Zeitschrift für Slawistik
Ed. by Kosta, Peter / Kuße, Holger / Prunitsch, Christian / Udolph, Ludger
4 Issues per year
CiteScore 2017: 0.16
SCImago Journal Rank (SJR) 2017: 0.148
Source Normalized Impact per Paper (SNIP) 2017: 0.055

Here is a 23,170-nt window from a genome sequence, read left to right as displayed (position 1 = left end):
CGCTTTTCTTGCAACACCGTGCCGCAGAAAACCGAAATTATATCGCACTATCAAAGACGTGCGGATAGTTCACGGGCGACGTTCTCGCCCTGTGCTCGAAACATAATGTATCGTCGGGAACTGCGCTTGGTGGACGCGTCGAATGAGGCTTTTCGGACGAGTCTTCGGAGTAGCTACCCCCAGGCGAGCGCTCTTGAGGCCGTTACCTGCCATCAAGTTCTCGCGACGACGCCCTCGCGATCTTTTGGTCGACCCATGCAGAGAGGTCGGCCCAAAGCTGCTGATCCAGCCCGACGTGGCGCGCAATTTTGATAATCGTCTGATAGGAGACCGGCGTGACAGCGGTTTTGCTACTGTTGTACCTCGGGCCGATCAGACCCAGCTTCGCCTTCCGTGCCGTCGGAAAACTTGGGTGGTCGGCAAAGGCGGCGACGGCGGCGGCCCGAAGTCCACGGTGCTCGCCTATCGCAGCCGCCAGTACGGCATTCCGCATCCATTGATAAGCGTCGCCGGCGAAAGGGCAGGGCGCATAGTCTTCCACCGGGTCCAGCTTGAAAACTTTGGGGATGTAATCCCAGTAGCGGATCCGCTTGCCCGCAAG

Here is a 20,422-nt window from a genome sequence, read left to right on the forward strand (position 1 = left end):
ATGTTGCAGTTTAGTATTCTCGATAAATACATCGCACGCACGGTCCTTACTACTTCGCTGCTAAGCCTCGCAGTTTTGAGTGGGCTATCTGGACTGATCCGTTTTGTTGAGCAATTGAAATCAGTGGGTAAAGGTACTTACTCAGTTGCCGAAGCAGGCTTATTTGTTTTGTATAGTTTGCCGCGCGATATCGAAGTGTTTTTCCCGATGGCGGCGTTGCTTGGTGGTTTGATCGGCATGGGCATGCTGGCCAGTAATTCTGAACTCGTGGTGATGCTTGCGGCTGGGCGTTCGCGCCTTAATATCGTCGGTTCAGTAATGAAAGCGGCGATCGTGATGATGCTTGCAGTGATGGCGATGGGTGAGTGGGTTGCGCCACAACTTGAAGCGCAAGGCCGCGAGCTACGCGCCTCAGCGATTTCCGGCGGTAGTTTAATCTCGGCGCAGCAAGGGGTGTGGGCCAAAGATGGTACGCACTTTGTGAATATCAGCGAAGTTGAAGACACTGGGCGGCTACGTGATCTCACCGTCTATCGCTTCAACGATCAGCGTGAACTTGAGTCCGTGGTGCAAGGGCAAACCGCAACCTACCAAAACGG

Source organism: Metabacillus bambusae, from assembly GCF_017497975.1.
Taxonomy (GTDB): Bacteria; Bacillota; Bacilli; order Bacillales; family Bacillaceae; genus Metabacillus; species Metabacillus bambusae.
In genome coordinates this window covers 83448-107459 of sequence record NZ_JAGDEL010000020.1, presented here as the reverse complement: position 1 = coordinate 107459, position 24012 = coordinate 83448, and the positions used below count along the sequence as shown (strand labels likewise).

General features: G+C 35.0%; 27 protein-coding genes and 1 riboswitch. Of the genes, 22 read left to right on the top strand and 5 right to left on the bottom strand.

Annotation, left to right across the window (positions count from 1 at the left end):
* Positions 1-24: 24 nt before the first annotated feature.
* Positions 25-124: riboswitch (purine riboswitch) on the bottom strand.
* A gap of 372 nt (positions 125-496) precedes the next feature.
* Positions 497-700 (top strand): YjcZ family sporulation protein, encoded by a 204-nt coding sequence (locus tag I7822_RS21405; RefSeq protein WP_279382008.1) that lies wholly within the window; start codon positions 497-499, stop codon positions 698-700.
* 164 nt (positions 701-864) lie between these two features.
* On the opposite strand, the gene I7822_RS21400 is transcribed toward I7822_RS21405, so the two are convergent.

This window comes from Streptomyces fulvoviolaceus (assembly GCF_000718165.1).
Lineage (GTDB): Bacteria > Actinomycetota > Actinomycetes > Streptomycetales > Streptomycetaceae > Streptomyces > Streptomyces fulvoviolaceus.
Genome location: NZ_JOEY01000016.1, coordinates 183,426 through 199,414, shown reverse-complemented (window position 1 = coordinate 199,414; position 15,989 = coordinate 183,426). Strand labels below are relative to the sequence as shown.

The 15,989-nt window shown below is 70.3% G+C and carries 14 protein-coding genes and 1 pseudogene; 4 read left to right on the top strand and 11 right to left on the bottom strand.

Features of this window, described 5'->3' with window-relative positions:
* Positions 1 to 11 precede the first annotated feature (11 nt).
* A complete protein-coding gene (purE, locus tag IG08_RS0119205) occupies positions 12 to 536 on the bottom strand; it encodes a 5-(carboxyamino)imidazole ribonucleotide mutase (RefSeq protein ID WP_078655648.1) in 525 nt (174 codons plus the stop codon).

The paper investigates the influence of previously acquired Slavic languages on the perception of speech in further Slavic languages. It focusses on the phenomenon of ambiguous words across languages, i.e. words that carry different meanings in spite of their phonetic similarity (a phenomenon known as false friends or deceptive cognates). It studies the chances of dissimilating seemingly identical meanings on the basis of context, and approaches the question which other features (such as individual proficiency, typological distance between the languages in question, and perception channel: written vs. spoken texts) enhance or impair disambiguation. The data collected in a cross-slavic comprehension test shows, that one decisive factor for detecting differences in meaning lies in the amount of perceived context that enables the listener to construct a semantically coherent utterance. On the other hand, context influence can also have negative consequences: if the context is not sufficient, the attempt to build up a senseful utterance can make listeners revise not only the results of their lexical decision, but even that of phonologic interpretation. The examples mentioned in the paper show the depth of context influence as well as the differences between phonological and lexical processing in L1 at the one hand, and L2 or L3 on the other. Thus, the investigation of L2-Transfer in spoken language perception may lead to results differing from those in L1 perception.